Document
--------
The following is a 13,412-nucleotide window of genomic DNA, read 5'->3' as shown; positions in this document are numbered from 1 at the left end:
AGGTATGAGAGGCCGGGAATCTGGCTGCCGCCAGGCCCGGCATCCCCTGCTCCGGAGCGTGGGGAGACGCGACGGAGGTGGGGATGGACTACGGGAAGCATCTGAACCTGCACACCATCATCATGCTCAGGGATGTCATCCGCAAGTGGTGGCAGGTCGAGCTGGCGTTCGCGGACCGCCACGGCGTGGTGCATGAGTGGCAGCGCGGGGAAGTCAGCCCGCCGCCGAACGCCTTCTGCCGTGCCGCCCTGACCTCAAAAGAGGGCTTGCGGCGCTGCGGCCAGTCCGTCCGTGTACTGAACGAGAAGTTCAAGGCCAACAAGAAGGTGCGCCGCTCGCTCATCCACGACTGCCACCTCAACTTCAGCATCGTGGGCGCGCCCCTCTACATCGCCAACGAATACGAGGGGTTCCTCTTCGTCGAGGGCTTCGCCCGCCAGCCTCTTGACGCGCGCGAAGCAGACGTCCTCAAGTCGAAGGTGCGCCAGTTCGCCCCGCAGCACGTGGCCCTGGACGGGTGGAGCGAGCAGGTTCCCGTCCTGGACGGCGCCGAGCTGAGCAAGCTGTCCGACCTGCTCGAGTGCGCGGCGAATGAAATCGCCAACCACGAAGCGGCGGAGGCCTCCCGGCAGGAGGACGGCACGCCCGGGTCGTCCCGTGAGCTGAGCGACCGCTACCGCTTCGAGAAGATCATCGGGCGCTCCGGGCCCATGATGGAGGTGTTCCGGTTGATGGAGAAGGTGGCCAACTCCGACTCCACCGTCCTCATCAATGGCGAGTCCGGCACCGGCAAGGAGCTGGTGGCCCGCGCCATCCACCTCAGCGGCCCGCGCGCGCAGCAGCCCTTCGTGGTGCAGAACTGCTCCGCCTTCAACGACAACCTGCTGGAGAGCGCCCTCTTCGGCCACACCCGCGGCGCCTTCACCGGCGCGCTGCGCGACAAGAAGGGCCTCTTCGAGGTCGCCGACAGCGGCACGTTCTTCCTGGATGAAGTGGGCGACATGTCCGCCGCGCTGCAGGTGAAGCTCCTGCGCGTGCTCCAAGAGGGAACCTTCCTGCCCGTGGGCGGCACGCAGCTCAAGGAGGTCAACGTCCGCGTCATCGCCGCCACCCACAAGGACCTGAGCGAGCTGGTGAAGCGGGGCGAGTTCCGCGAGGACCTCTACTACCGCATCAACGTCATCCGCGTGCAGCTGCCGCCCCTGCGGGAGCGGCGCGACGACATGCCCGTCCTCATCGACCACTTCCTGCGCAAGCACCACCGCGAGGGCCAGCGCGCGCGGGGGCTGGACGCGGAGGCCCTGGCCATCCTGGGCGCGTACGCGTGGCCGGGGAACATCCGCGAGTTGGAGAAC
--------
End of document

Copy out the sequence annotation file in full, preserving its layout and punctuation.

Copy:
The following is a 13,412-nucleotide window of genomic DNA, read 5'->3' as shown; positions in this document are numbered from 1 at the left end:
AGGTATGAGAGGCCGGGAATCTGGCTGCCGCCAGGCCCGGCATCCCCTGCTCCGGAGCGTGGGGAGACGCGACGGAGGTGGGGATGGACTACGGGAAGCATCTGAACCTGCACACCATCATCATGCTCAGGGATGTCATCCGCAAGTGGTGGCAGGTCGAGCTGGCGTTCGCGGACCGCCACGGCGTGGTGCATGAGTGGCAGCGCGGGGAAGTCAGCCCGCCGCCGAACGCCTTCTGCCGTGCCGCCCTGACCTCAAAAGAGGGCTTGCGGCGCTGCGGCCAGTCCGTCCGTGTACTGAACGAGAAGTTCAAGGCCAACAAGAAGGTGCGCCGCTCGCTCATCCACGACTGCCACCTCAACTTCAGCATCGTGGGCGCGCCCCTCTACATCGCCAACGAATACGAGGGGTTCCTCTTCGTCGAGGGCTTCGCCCGCCAGCCTCTTGACGCGCGCGAAGCAGACGTCCTCAAGTCGAAGGTGCGCCAGTTCGCCCCGCAGCACGTGGCCCTGGACGGGTGGAGCGAGCAGGTTCCCGTCCTGGACGGCGCCGAGCTGAGCAAGCTGTCCGACCTGCTCGAGTGCGCGGCGAATGAAATCGCCAACCACGAAGCGGCGGAGGCCTCCCGGCAGGAGGACGGCACGCCCGGGTCGTCCCGTGAGCTGAGCGACCGCTACCGCTTCGAGAAGATCATCGGGCGCTCCGGGCCCATGATGGAGGTGTTCCGGTTGATGGAGAAGGTGGCCAACTCCGACTCCACCGTCCTCATCAATGGCGAGTCCGGCACCGGCAAGGAGCTGGTGGCCCGCGCCATCCACCTCAGCGGCCCGCGCGCGCAGCAGCCCTTCGTGGTGCAGAACTGCTCCGCCTTCAACGACAACCTGCTGGAGAGCGCCCTCTTCGGCCACACCCGCGGCGCCTTCACCGGCGCGCTGCGCGACAAGAAGGGCCTCTTCGAGGTCGCCGACAGCGGCACGTTCTTCCTGGATGAAGTGGGCGACATGTCCGCCGCGCTGCAGGTGAAGCTCCTGCGCGTGCTCCAAGAGGGAACCTTCCTGCCCGTGGGCGGCACGCAGCTCAAGGAGGTCAACGTCCGCGTCATCGCCGCCACCCACAAGGACCTGAGCGAGCTGGTGAAGCGGGGCGAGTTCCGCGAGGACCTCTACTACCGCATCAACGTCATCCGCGTGCAGCTGCCGCCCCTGCGGGAGCGGCGCGACGACATGCCCGTCCTCATCGACCACTTCCTGCGCAAGCACCACCGCGAGGGCCAGCGCGCGCGGGGGCTGGACGCGGAGGCCCTGGCCATCCTGGGCGCGTACGCGTGGCCGGGGAACATCCGCGAGTTGGAGAAC